Document Type


Date of Degree

Spring 2014

Degree Name

PhD (Doctor of Philosophy)

Degree In

Molecular and Cellular Biology

First Advisor

Kimberly K. Leslie


The tumor suppressor gene TP53 sits at the crux of response to cellular stresses. This is the most frequently inactivated gene in human tumors, being the target of somatic mutations. The protein product of TP53 is p53, and plays a crucial role in anti-proliferative signals through the induction of apoptosis, senescence, and cell-cycle arrest when activated by stresses such as genotoxic chemotherapeutic drugs. Therefore, the status of TP53 mutation in a tumor has profound implications for the tumorigenic potential as well as the response to anti-cancer therapies. Indeed, numerous studies have shown a predictive and prognostic value of TP53 mutations to the response to chemotherapy, but just as many studies show no significant contribution of TP53 mutations to chemotherapy response. This controversy is partly due to the lack of standard methods of TP53 mutation detection, but more importantly, it is due to the categorization of all TP53 mutations into one group. Certain mutations in TP53 can confer a mutant p53 with new, gained activities, not normally present in the WT p53 protein. These have been commonly called "gain of function" (GOF) p53 proteins, and some GOF p53 proteins can even confer oncogenic properties. However, not all gained functions are necessarily implicated in oncogenicity. Using stringent criteria, we have defined a select group of GOF TP53 mutations that do function as oncogenic proteins as oncomorphic TP53 mutations. In this work, we utilize data available from a large patient population through The Cancer Genome Atlas (TCGA) as well as data available from the University of Iowa Gynecologic Oncology Tumor Bank to examine the association of oncomorphic TP53 mutations with patient outcome using advanced serous ovarian cancer as a model. We demonstrate that oncomorphic TP53 mutations are associated with worse progression-free survival, chemoresistance, and higher rates of recurrence than other mutations in TP53 that have no evidence of oncomorphic abilities. We identify molecular alterations in patients with oncomorphic TP53 mutations, particularly the increased expression of β-catenin. We also observe that oncomorphic p53 proteins lose the normal protein:protein interactions with the microRNA microprocessing complex, implicating the role of dysregulated miRNAs in pathways associated with chemoresistance. The cumulative results from our studies provide human evidence for the consideration of different classes of TP53 mutations. Patients with oncomorphic TP53 mutations deserve careful follow-up therapy and may require novel treatment regimens to improve outcomes. We propose that stratification of patients should be considered based upon the individual TP53 mutation identified from their tumors.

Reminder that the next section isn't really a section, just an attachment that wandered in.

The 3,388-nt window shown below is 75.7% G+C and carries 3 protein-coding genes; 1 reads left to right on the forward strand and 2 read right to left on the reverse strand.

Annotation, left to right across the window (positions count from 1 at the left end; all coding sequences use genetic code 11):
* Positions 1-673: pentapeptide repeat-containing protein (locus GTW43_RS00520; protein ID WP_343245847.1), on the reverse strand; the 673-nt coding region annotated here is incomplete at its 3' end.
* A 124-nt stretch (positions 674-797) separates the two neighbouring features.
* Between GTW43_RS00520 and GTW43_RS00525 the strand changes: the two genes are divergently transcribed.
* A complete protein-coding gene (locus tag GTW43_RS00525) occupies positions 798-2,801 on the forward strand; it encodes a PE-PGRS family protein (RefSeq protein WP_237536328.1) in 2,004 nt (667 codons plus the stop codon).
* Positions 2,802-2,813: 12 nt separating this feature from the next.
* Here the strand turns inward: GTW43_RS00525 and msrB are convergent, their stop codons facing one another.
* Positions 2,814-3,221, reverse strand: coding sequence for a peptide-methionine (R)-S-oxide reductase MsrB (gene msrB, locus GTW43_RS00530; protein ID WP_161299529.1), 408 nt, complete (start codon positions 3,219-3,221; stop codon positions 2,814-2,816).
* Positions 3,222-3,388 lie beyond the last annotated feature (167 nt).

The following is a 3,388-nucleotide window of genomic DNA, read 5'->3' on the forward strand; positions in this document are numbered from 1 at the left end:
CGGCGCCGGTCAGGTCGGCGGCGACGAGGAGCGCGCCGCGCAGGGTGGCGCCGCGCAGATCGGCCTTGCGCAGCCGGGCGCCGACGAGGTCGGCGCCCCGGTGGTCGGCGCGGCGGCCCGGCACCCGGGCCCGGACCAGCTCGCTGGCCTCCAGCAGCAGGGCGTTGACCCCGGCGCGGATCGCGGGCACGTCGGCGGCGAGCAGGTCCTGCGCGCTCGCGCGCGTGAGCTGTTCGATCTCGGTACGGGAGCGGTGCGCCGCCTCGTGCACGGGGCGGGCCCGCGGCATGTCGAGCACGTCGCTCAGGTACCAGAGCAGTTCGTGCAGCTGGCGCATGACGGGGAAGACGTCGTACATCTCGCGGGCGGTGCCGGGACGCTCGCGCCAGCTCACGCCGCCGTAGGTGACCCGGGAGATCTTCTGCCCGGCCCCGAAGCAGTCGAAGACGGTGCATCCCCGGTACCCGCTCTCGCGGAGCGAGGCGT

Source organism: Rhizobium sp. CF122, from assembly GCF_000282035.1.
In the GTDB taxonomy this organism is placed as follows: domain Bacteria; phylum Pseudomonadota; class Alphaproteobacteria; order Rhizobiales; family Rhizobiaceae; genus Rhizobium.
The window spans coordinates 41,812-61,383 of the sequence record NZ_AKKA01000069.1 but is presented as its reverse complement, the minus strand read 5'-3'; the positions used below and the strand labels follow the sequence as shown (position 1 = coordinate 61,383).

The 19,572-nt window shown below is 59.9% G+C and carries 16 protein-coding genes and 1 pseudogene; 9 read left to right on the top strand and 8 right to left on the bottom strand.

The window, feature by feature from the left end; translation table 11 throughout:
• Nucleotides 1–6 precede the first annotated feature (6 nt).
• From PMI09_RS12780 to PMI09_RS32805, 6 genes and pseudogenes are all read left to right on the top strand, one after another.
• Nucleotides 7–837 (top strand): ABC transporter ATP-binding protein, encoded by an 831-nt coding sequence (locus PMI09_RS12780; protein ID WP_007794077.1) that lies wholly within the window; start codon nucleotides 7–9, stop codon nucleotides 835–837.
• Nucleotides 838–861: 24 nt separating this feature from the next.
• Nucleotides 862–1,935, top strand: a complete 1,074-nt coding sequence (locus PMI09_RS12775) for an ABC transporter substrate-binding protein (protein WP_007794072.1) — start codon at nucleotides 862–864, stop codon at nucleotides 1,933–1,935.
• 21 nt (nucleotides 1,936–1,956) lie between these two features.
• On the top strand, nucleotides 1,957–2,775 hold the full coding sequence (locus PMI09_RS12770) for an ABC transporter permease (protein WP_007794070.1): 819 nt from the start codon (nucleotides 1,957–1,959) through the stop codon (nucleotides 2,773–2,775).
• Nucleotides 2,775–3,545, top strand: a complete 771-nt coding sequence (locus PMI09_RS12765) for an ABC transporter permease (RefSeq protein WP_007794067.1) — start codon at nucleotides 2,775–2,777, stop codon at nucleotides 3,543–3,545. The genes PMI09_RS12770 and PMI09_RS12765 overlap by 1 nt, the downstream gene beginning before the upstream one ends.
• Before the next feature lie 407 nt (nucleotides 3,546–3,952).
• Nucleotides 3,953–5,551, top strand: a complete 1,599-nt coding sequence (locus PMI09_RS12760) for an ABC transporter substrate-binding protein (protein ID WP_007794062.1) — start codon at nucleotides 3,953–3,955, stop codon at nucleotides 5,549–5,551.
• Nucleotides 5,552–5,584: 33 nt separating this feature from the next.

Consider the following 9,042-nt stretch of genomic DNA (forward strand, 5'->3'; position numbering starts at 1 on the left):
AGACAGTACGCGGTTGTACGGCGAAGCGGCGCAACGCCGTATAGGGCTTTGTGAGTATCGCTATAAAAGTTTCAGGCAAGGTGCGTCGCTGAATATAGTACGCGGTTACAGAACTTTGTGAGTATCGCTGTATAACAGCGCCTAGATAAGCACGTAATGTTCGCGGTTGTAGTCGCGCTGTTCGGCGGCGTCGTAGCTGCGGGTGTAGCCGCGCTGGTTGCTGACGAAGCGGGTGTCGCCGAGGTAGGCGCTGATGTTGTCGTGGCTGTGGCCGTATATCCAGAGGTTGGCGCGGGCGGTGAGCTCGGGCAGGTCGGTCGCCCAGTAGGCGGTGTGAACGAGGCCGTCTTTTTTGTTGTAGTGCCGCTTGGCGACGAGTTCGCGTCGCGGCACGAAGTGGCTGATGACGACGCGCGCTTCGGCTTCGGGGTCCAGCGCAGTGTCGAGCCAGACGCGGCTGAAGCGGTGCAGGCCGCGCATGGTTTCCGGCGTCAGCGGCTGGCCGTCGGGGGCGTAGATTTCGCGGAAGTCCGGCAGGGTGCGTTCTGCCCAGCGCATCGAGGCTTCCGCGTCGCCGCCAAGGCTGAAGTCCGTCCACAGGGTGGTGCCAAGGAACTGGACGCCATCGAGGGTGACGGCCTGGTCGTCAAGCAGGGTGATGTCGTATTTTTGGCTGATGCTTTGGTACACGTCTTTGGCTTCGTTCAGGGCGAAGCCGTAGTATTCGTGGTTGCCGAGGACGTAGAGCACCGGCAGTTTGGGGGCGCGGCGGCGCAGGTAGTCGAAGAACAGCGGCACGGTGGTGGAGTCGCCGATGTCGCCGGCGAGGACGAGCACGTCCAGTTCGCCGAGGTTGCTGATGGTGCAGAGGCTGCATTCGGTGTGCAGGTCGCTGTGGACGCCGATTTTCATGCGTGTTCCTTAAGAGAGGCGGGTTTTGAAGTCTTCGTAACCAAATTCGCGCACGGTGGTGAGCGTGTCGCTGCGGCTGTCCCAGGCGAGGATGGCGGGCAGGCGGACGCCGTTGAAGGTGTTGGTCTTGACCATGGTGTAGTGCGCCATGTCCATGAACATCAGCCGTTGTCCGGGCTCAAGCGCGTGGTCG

chemoresistance, gain of function, oncomorphic, ovarian cancer, p53, TP53


xiv, 105 pages


Includes bibliographical references (pages 90-105).


Copyright 2014 Pavla Brachova

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Cell Biology Commons